NEW YORK (CBSNewYork) — It’s no secret that riding the subway isn’t always a pleasant experience, but could it be getting worse?

Recent numbers show quality-of-life crimes are up, and as the MTA steps up patrols, the agency is also now calling on the NYPD for stricter enforcement, CBS2’s Reena Roy reports.

Cigarette butts, cups, dirty napkins and all other kinds of trash are just a normal part of a New Yorker’s daily commute.

“The subway kind of smells really bad and there’s litter all over the place,” Bushwick resident Rose Schaer said.

“There’s garbage everywhere,” another commuter said.

RELATED STORY: MTA Data Shows Increase In Reports Of Soiled Subway Cars

While overall crime on the subway system is down, new numbers from the MTA show quality of life offenses are up 44%.

That includes littering, urinating, smoking, panhandling and fare evasion.

“It’s something that I think most subway riders do want to fix. The homelessness issue, the trash issue, it’s something that we all want taken care of,” one commuter said.

As of August of this year, 64,588 summonses were given out for those low-level crimes, compared to 44,910 during the same time last year.

The MTA is hiring 500 more officers to help tackle the problem.

“The MTA Police Department has been deploying officers to various stations throughout the subway system,” said Owen Monaghan, chief of the MTA Police Department.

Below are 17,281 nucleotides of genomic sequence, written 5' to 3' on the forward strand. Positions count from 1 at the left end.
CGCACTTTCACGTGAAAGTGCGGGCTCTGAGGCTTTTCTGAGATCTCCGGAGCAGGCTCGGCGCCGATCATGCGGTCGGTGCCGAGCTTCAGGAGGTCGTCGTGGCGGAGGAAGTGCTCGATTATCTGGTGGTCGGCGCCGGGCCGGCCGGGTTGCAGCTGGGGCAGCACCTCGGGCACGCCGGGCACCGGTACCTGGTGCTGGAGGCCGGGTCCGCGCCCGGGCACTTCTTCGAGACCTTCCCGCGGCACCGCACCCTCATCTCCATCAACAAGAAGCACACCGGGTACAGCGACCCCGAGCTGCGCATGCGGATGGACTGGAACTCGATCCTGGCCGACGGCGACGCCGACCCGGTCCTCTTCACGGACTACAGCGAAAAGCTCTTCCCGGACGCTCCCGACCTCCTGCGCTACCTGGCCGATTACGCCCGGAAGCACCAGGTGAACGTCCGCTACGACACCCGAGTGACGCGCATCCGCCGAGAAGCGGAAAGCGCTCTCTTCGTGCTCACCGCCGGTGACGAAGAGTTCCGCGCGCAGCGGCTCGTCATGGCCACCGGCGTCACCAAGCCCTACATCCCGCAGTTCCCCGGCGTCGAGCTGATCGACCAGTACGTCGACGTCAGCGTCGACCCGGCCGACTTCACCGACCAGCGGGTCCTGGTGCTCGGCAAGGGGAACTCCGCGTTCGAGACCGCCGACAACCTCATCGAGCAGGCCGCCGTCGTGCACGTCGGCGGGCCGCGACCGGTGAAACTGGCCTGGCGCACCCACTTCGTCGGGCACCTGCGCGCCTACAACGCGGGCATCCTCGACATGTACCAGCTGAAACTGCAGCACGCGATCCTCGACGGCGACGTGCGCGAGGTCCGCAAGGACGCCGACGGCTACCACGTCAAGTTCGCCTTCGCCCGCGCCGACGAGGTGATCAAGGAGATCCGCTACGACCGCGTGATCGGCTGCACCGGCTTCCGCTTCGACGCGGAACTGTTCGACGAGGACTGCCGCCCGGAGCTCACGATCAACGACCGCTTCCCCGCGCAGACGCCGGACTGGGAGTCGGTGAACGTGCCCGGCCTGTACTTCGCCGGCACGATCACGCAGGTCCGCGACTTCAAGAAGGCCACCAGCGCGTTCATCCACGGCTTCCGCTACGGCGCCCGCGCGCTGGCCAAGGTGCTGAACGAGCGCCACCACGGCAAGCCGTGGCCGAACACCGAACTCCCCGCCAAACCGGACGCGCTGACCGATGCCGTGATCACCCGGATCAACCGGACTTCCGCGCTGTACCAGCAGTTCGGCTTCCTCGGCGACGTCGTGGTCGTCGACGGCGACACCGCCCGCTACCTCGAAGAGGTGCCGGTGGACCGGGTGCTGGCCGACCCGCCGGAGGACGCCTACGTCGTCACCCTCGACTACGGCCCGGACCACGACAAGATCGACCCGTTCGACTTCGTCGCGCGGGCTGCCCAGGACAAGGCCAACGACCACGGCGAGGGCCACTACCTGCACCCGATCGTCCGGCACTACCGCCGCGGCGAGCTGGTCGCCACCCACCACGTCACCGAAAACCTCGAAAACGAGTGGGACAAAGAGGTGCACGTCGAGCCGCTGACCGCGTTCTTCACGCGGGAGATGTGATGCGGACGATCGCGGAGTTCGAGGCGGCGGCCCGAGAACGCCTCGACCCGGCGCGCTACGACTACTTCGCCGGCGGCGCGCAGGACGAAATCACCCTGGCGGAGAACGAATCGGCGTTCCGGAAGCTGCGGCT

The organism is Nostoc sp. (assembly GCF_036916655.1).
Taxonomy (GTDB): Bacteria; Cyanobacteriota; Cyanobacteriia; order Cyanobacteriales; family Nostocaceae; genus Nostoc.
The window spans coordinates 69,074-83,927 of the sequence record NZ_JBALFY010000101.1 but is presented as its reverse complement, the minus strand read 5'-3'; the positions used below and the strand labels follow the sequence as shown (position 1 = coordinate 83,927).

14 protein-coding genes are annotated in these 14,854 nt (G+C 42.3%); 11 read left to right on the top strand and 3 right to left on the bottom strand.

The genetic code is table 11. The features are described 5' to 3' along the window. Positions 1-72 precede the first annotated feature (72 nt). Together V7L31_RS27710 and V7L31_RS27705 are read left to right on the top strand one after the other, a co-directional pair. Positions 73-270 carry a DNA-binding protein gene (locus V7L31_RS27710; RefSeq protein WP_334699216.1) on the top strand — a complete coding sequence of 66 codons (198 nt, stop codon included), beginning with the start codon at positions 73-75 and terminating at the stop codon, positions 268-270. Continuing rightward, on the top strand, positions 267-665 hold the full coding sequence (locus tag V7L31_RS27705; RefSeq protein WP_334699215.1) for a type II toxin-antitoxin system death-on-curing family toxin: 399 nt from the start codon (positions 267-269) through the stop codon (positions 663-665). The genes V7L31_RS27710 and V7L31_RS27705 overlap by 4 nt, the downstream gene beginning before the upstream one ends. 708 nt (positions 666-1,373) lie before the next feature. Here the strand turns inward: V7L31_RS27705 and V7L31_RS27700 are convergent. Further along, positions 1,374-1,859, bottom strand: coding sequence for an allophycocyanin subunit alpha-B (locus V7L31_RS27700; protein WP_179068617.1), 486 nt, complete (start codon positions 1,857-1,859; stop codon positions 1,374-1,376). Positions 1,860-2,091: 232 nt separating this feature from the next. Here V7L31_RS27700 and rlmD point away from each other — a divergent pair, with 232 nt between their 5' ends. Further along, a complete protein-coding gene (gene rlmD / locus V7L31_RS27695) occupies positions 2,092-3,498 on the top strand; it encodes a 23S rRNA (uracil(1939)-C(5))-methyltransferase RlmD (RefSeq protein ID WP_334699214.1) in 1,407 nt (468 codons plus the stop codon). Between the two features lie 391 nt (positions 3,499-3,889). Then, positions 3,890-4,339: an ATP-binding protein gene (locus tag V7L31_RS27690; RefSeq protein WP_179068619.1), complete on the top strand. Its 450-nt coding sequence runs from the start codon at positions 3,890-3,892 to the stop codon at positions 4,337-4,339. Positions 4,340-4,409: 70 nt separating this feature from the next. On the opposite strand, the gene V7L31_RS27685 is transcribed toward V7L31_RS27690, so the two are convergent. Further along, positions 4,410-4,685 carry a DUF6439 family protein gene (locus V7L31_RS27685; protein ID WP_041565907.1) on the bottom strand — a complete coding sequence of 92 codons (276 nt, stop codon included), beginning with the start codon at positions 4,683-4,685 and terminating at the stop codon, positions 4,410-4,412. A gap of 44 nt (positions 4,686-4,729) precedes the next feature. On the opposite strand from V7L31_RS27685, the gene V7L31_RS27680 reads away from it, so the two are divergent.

RELATED STORY: MTA Hiring 500 New Transit Police Officers To Counter Assaults, Fare Evasion

Now the state agency is calling on the NYPD to step up to the plate, saying there needs to be more patrolling the subways and more summonses issued for nonviolent crimes.

In a statement, MTA chairman and CEO Patrick Foye says cops “need to be fully empowered to address those quality-of-life issues.”

The NYPD says it stands by its current protocol and it vigorously investigates any incident.

Foye warns it could be come a bigger problem, saying the subways were once referred to as “the canary in the coal mine” for New York City crime.

But CBS2 urban affairs expert Mark Peters says it’s highly unlikely these types of offenses would seep up onto the streets.

“That may be a stretch too far,” he said. “To suggest that it’s a broader societal problem may be a couple of jumps too far.”

In the meantime, riders hope things get better.

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